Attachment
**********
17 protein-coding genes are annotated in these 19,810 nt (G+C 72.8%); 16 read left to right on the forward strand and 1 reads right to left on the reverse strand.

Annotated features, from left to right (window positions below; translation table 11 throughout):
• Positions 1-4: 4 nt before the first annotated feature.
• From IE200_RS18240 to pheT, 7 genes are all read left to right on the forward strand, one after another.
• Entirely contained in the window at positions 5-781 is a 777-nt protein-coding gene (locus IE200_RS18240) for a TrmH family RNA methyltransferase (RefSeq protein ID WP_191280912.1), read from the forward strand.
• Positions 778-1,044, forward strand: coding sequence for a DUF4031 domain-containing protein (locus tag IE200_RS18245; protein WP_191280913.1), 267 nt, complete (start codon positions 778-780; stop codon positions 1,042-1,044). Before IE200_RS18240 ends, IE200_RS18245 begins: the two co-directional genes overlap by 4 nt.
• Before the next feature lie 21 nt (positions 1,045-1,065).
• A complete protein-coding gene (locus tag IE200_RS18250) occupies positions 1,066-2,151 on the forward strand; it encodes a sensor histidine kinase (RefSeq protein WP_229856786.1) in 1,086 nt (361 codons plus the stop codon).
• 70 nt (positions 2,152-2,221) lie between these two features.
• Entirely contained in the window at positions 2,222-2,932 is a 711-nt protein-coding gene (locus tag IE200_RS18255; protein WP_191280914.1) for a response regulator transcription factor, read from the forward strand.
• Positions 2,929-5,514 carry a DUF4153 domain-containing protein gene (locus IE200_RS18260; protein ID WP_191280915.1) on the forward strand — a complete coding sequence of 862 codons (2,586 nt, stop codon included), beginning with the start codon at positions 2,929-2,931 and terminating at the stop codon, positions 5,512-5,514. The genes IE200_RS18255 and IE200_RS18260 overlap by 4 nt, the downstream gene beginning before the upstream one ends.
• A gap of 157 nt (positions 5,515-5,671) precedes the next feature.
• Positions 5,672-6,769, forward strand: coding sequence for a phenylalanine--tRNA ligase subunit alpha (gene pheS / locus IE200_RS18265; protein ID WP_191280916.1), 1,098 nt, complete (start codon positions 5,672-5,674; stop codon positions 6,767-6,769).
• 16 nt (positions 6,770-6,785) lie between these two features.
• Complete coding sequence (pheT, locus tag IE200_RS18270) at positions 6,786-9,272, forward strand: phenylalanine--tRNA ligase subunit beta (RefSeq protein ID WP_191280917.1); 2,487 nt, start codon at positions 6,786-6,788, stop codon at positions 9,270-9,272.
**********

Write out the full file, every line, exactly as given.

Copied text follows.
17 protein-coding genes are annotated in these 19,810 nt (G+C 72.8%); 16 read left to right on the forward strand and 1 reads right to left on the reverse strand.

Annotated features, from left to right (window positions below; translation table 11 throughout):
• Positions 1-4: 4 nt before the first annotated feature.
• From IE200_RS18240 to pheT, 7 genes are all read left to right on the forward strand, one after another.
• Entirely contained in the window at positions 5-781 is a 777-nt protein-coding gene (locus IE200_RS18240) for a TrmH family RNA methyltransferase (RefSeq protein ID WP_191280912.1), read from the forward strand.
• Positions 778-1,044, forward strand: coding sequence for a DUF4031 domain-containing protein (locus tag IE200_RS18245; protein WP_191280913.1), 267 nt, complete (start codon positions 778-780; stop codon positions 1,042-1,044). Before IE200_RS18240 ends, IE200_RS18245 begins: the two co-directional genes overlap by 4 nt.
• Before the next feature lie 21 nt (positions 1,045-1,065).
• A complete protein-coding gene (locus tag IE200_RS18250) occupies positions 1,066-2,151 on the forward strand; it encodes a sensor histidine kinase (RefSeq protein WP_229856786.1) in 1,086 nt (361 codons plus the stop codon).
• 70 nt (positions 2,152-2,221) lie between these two features.
• Entirely contained in the window at positions 2,222-2,932 is a 711-nt protein-coding gene (locus tag IE200_RS18255; protein WP_191280914.1) for a response regulator transcription factor, read from the forward strand.
• Positions 2,929-5,514 carry a DUF4153 domain-containing protein gene (locus IE200_RS18260; protein ID WP_191280915.1) on the forward strand — a complete coding sequence of 862 codons (2,586 nt, stop codon included), beginning with the start codon at positions 2,929-2,931 and terminating at the stop codon, positions 5,512-5,514. The genes IE200_RS18255 and IE200_RS18260 overlap by 4 nt, the downstream gene beginning before the upstream one ends.
• A gap of 157 nt (positions 5,515-5,671) precedes the next feature.
• Positions 5,672-6,769, forward strand: coding sequence for a phenylalanine--tRNA ligase subunit alpha (gene pheS / locus IE200_RS18265; protein ID WP_191280916.1), 1,098 nt, complete (start codon positions 5,672-5,674; stop codon positions 6,767-6,769).
• 16 nt (positions 6,770-6,785) lie between these two features.
• Complete coding sequence (pheT, locus tag IE200_RS18270) at positions 6,786-9,272, forward strand: phenylalanine--tRNA ligase subunit beta (RefSeq protein ID WP_191280917.1); 2,487 nt, start codon at positions 6,786-6,788, stop codon at positions 9,270-9,272.